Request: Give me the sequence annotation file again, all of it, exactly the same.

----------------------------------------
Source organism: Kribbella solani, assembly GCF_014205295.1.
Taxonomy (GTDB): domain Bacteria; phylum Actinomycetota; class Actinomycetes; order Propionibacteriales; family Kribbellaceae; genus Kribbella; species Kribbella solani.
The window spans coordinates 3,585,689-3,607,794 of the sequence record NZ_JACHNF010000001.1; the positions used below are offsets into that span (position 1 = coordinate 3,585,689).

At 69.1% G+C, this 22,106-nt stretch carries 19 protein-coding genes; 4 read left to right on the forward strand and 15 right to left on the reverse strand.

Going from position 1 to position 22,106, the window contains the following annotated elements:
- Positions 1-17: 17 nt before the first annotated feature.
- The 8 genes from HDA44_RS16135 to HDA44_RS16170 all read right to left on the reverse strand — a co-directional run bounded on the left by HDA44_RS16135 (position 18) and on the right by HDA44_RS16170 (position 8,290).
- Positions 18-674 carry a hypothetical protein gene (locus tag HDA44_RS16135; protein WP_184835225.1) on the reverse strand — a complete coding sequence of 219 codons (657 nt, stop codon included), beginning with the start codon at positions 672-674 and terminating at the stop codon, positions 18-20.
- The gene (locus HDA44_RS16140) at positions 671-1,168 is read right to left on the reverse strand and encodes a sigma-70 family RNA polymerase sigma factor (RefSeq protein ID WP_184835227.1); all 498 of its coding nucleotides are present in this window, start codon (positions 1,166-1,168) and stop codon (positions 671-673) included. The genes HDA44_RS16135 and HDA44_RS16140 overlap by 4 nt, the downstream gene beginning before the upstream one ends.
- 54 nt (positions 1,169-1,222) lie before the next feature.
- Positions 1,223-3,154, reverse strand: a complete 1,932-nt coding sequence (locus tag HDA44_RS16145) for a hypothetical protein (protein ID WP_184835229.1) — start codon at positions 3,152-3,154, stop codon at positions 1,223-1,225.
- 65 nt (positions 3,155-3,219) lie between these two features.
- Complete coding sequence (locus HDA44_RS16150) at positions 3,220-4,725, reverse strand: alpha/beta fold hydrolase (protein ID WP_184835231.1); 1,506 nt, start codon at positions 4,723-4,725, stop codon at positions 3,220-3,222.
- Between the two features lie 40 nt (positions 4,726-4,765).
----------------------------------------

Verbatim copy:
Source organism: Kribbella solani, assembly GCF_014205295.1.
Taxonomy (GTDB): domain Bacteria; phylum Actinomycetota; class Actinomycetes; order Propionibacteriales; family Kribbellaceae; genus Kribbella; species Kribbella solani.
The window spans coordinates 3,585,689-3,607,794 of the sequence record NZ_JACHNF010000001.1; the positions used below are offsets into that span (position 1 = coordinate 3,585,689).

At 69.1% G+C, this 22,106-nt stretch carries 19 protein-coding genes; 4 read left to right on the forward strand and 15 right to left on the reverse strand.

Going from position 1 to position 22,106, the window contains the following annotated elements:
- Positions 1-17: 17 nt before the first annotated feature.
- The 8 genes from HDA44_RS16135 to HDA44_RS16170 all read right to left on the reverse strand — a co-directional run bounded on the left by HDA44_RS16135 (position 18) and on the right by HDA44_RS16170 (position 8,290).
- Positions 18-674 carry a hypothetical protein gene (locus tag HDA44_RS16135; protein WP_184835225.1) on the reverse strand — a complete coding sequence of 219 codons (657 nt, stop codon included), beginning with the start codon at positions 672-674 and terminating at the stop codon, positions 18-20.
- The gene (locus HDA44_RS16140) at positions 671-1,168 is read right to left on the reverse strand and encodes a sigma-70 family RNA polymerase sigma factor (RefSeq protein ID WP_184835227.1); all 498 of its coding nucleotides are present in this window, start codon (positions 1,166-1,168) and stop codon (positions 671-673) included. The genes HDA44_RS16135 and HDA44_RS16140 overlap by 4 nt, the downstream gene beginning before the upstream one ends.
- 54 nt (positions 1,169-1,222) lie before the next feature.
- Positions 1,223-3,154, reverse strand: a complete 1,932-nt coding sequence (locus tag HDA44_RS16145) for a hypothetical protein (protein ID WP_184835229.1) — start codon at positions 3,152-3,154, stop codon at positions 1,223-1,225.
- 65 nt (positions 3,155-3,219) lie between these two features.
- Complete coding sequence (locus HDA44_RS16150) at positions 3,220-4,725, reverse strand: alpha/beta fold hydrolase (protein ID WP_184835231.1); 1,506 nt, start codon at positions 4,723-4,725, stop codon at positions 3,220-3,222.
- Between the two features lie 40 nt (positions 4,726-4,765).